How Old Are You?
I recently read in a leading parent’s magazine that this is NOT a good question to ask your children. I can’t remember all the reasons why (I think it may unintentionally harm self-esteem or the likes). What stuck with me is simply that we shouldn’t ask it.
However, I find it to be a most helpful question for me to ask my children. Although the answer doesn’t change unless it’s birthday time (my 3rd child switched from 2 to 3 this week!), hearing them say their age out loud often gives me instant perspective.
It’s like a light goes off in my head…”Oh! She is JUST 5.” I think this technique is most helpful with my oldest. A friend asked me today at church if I will miss Gianna, my 5 1/2-year-old, when she starts full-day kindergarten next month. My instant answer (not all verbalized) is, “No! I will not miss her. I will be thrilled that she will be at school learning and having fun! She will not be subjected to me constantly asking her to act older or to be my personal helper. I think I will value my time with her much more.”
This answer has so much more to do with me than with her. She is a lovely, helpful child who is asked to act way more mature than 5! As the mother of so many little ones, I am often desperate for someone to act “their age”. She is the only one, at the current time, who will not completely melt down upon hearing that it is time to stop playing and pick up the toys. So, to keep peace, I ask her to do way more than her fair share of cleaning. Not fair!!
Another example, she will sometimes gleefully skip in the store and accidentally trip…and I will be so annoyed with her.
Inevitably, her younger siblings will have joined in the skipping, and there will be a pile of preschoolers either tripping (and crying) or having too much fun and running too far ahead of me, etc. In my anxiety, it’s easiest to blame Gianna for introducing skipping to our outing!
I will ask her angrily, “How OLD are you?” (usually because I want her to own the fact that she is acting far too young for her age). Then, she will say that she is 5, and I am instantly reminded how very young she is, and how she was not skipping to irritate mamma, but rather because she is energetic, playful, and happy in her surroundings…a natural reaction is to skip! I should skip more! I should give thanks for a healthy child who likes to skip when she shops!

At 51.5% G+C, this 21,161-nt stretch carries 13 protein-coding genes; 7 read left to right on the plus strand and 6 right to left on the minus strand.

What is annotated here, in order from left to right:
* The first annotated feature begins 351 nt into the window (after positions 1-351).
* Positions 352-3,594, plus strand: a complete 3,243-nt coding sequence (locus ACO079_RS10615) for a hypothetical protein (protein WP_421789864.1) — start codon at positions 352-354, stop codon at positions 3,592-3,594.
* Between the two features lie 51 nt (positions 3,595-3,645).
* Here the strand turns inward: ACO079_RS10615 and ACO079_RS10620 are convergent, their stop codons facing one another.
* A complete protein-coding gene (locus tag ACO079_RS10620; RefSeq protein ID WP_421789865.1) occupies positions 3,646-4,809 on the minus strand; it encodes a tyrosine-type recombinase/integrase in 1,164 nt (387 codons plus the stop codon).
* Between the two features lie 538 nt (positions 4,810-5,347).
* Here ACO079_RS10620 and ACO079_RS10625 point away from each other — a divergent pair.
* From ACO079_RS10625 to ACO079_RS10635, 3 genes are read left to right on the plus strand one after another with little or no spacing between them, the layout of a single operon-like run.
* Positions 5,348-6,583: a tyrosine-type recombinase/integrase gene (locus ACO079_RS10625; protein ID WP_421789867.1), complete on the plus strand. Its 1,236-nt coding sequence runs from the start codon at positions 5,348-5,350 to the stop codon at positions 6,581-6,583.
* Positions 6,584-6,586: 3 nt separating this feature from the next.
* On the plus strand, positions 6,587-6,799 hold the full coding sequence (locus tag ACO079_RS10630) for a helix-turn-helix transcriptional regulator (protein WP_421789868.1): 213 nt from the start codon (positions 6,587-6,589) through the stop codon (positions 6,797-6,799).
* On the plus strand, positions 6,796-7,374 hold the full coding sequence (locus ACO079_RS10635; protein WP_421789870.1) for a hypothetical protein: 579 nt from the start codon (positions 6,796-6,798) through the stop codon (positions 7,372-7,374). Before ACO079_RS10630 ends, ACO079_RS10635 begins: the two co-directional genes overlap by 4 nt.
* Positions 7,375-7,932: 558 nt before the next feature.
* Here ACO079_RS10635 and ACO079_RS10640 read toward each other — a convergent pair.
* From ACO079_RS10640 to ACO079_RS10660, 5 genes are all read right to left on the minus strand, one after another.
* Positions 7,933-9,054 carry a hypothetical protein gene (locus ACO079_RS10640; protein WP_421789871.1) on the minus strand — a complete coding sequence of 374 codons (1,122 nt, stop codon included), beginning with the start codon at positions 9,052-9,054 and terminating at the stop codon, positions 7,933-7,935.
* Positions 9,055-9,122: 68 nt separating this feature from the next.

So, it helps for me to ask Gianna her age. It often stops me in my tracks and helps me to remember to be kinder, more patient, more loving toward a young child who is just being…a young child! Maybe I shouldn’t need to ask it, but it’s often involuntary (perhaps I was asked this a lot as I was also the oldest of children spaced very closely!).
It also helps (although maybe to a lesser degree) to ask my other children. When I hear the answer…2 or 3 or 4…it helps me recognize that the behaviors (although driving me insane) are normal (much to my dismay!). I am the one not acting my age. As the adult, I am called to be the mature one in the stressful situation. I am not to overreact to spilled milk, sibling quarrels, and meltdowns…but, I do…again and again! No one asks me how old I am, but maybe it would help. I would realize how ridiculous I act toward my children when they need a calm, emotionally stable mother the most!
God, please help me to keep perspective during these long days. As the only adult with my children at most times, I am often overwhelmed. I pray for the grace to “remember my age” and to never take for granted what a blessing it is to be the mother of these children (no matter how old!).
Copyright 2012 Trish Bolster